I live in what is arguably one of the great intellectual nerve centers of the world. The Gardner and Fine Arts Museums are a short walk away. As is the greatest single collection of hospitals and medical research in the world. My house is tucked in between Boston University on one side and Northeastern on the other. Boston College is only modestly further away, as is Harvard and MIT. My nephew stayed at our house one summer so he could go to Berklee School of Music. To do so he had to walk by the New England Conservatory.
Our little neighborhood is something of a commercial throw-back. Two Italian brothers run a hair salon down the block. There’s a old fashioned diner called the “Busy Bee” where you can get grease mainlined into your blood stream thanks to a cranky waitress who has been their since before I was born. There’s even an independent hardware store.
When we moved in a decade ago, you had to get in our car to find a grocery store. Near BU there’s a Shaw’s Super Store. And if you drive in pretty much any direction you will eventually find a Whole Foods. But if you want to walk, you were out of luck save for a couple of poorly run convenience stores.
There was a big commercial space that was a Chinese and then Italian restaurant one block away from us. We literally never a soul eat there. Finally, it turned over and became Johnny’s Foodmaster. Johnny’s is a full service grocery store with no frills. The only other one I have ever been in is located in Charlestown, not a likely site for a Whole Foods.
Don’t get me wrong, the Johnny’s is quirky. I am not about to consume their homemade deli specials. And the checkout woman has this oddly high-pitched voice and overly long straight hair that gives the faint impression of the daughter in the Munsters (though her hair is red instead of black her eyes bug out and she is cheery in a way that always makes me think she is excited about sucking my blood).
I’m the kind of dad and husband who sometimes does the shopping and shares the cooking. Having been a single dad with two little kids for six years prior to remarrying I am all about stocking the house with stuff the kids like and cooking simple meals I know they will eat. And nothing pisses me off more than paying $5 for a tiny little box of blueberries.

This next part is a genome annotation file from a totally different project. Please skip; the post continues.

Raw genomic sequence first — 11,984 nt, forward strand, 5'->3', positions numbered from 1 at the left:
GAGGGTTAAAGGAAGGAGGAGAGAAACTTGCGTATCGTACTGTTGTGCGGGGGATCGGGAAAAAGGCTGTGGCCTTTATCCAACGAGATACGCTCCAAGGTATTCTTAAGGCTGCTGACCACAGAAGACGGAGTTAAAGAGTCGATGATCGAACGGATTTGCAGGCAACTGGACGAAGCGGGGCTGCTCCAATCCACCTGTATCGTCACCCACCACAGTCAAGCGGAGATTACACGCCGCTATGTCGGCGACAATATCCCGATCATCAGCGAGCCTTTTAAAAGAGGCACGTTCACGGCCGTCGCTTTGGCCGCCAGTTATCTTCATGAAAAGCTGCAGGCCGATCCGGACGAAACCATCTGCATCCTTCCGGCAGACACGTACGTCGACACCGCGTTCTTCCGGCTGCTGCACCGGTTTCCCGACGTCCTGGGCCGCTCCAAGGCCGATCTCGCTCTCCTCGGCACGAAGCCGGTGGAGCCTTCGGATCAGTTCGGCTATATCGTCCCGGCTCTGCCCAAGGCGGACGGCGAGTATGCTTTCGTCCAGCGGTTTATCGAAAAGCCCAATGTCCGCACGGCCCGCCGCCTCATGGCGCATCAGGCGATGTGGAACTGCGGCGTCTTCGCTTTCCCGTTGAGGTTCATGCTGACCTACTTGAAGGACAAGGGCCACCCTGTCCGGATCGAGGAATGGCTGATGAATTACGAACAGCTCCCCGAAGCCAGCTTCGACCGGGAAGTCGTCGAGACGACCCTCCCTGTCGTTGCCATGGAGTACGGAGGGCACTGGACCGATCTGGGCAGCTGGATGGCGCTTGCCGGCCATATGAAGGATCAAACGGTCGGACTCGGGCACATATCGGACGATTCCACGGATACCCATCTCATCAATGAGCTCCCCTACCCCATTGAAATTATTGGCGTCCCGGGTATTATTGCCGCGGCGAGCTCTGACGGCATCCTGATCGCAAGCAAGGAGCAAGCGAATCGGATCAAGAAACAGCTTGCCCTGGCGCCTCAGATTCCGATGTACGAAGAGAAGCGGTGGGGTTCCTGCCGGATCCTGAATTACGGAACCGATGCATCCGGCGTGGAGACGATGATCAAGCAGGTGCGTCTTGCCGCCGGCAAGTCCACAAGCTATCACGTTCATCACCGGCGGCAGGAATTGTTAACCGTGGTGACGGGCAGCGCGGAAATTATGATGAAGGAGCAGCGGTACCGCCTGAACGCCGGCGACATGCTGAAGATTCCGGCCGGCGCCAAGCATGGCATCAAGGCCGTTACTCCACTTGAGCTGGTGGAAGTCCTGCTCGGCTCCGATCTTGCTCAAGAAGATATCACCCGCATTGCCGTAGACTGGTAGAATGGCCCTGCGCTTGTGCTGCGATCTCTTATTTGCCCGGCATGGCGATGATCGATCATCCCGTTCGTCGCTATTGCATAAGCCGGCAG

I have come to love my Johnny’s, even the creepy check out gal from Nightmare on Elm Street. I have added it up and the price of shopping at Johnny’s is roughly half what the same stuff would cost me at Whole Foods. I am not kidding. And the produce is just as good, at times even better. The place is a compact little footprint so I don’t get lost like I do inside the Shaw’s Mega Store. And I can walk.
I’ve spent enough time in Italy to understand the importance of buying locally produced food in season from merchants who specialize what they are good at. In my own little Brookline way, I’ve come up with a routine that works for me. A couple years ago we also got a specialty meat store that is amazing. So I buy my meat there and go to the Johnny’s. If I am desperate for some organic something I got to the Trader Joe’s (located next to the meat store in Coolidge Corner). I no longer get in the car and go to Whole Foods or Shaws. It’s a conscious decision to live a simpler, healthier life for my family and me.
Then the unthinkable happened. I was in line with a massive order at the Johnny’s yesterday when the Munster daughter started talking to herself (she also speaks to herself at a high rate of speed in a voice that makes you think she might very well have a body somewhere in a closet at home) about whether or not she would come back to work after the end of November. I broke into her self-discussion to ask why she would ever consider leaving such a plum job.
“Because Whole Foods has bought the store,” she replied with a look of horror which was matched only my own.
Soon I won’t be able to buy Oreos, regular toilet paper, and Diet Coke down the block. Instead of Eddies Reduced Fat Ice Cream (which I consume by the half gallon) I am going to have to buy some whole milk organic ice cream that costs twice as much and will not allow me to continue my delusion of ice cream being some kind of evening vitamin without calories. And I will be forced to buy $5 blueberries and little plastic cups of mixed fruit for $10. The Yogurt selection will be modestly better but that is hardly a fair trade.
“Yeah they are shutting down November 30th,” my favorite little vampire went on as if speaking to herself instead of me. “But they aren’t reopening until the fall of 2013. What do you do for a whole year with a store that’s already perfect?”